At the time of NDA or BLA submission
Accelerated Approval Approval is based on a surrogate or intermediate endpoint

Treat a serious condition

AND

Provide a meaningful advantage over available therapies

AND

Demonstrate a surrogate endpoint that is reasonably likely to predict clinical benefit or on a clinical endpoint that can be measured earlier than irreversible morbidity or mortality that is reasonably likely to predict an effect on irreversible morbidity and mortality or other clinical benefit

Early in the drug development process
Fast Track Early and frequent communication with FDA reviewers 
Rolling Review

Treat a serious condition

AND

Nonclinical or clinical data demonstrate the potential to address unmet medical need

During the drug development process, generally before submitting an NDA or BLA
Breakthrough Therapy All features of Fast Track, organizational commitment from FDA senior managers, and intensive guidance on drug development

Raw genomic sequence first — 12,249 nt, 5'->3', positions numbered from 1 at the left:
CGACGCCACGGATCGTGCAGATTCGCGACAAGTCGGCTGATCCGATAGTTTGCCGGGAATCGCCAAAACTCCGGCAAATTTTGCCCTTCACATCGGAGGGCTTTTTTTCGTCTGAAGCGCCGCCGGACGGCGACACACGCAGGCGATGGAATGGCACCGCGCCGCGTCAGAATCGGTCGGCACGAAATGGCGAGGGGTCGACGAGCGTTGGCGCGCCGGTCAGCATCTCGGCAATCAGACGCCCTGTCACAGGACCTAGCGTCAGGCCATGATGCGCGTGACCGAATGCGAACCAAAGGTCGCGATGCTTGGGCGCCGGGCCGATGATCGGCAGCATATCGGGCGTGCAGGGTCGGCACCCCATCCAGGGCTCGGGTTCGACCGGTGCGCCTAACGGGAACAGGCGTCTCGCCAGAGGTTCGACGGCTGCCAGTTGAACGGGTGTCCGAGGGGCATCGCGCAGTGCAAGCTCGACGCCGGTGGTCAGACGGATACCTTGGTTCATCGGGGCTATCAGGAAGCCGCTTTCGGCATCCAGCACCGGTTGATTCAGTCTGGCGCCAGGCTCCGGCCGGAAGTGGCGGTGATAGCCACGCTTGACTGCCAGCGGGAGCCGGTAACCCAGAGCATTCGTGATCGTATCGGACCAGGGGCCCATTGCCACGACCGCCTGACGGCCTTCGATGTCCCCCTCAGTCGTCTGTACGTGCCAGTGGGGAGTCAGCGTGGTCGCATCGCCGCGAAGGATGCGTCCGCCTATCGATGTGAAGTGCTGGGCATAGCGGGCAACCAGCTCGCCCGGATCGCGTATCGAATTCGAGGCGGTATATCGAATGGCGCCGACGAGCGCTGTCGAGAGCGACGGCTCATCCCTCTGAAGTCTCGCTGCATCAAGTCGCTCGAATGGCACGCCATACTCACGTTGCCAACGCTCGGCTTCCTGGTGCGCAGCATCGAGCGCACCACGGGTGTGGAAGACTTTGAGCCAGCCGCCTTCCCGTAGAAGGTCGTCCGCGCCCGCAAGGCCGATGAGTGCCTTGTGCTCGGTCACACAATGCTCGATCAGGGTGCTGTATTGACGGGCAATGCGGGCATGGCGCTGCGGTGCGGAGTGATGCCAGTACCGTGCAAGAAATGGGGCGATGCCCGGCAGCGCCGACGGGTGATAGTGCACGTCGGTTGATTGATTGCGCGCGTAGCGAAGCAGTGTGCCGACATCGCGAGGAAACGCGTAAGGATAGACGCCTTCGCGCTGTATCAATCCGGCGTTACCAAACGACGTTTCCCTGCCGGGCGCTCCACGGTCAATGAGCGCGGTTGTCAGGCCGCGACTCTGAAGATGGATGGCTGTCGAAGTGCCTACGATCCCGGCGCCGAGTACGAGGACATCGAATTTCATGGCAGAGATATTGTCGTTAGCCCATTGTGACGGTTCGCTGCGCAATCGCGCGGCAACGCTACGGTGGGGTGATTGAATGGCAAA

Treat a serious condition

AND

Preliminary clinical evidence indicates that the drug may demonstrate substantial improvement on a clinically significant endpoint(s) over available therapies

No later than the end of phase II clinical trial meetings with FDA

 


1 U.S. Food and Drug Administration Center for Drug Administration. Center for Drug Evaluation and Research, Center for Biologics Evaluation and Research. (2014). Guidance for Industry Expedited Programs for Serious Conditions – Drugs and Biologics.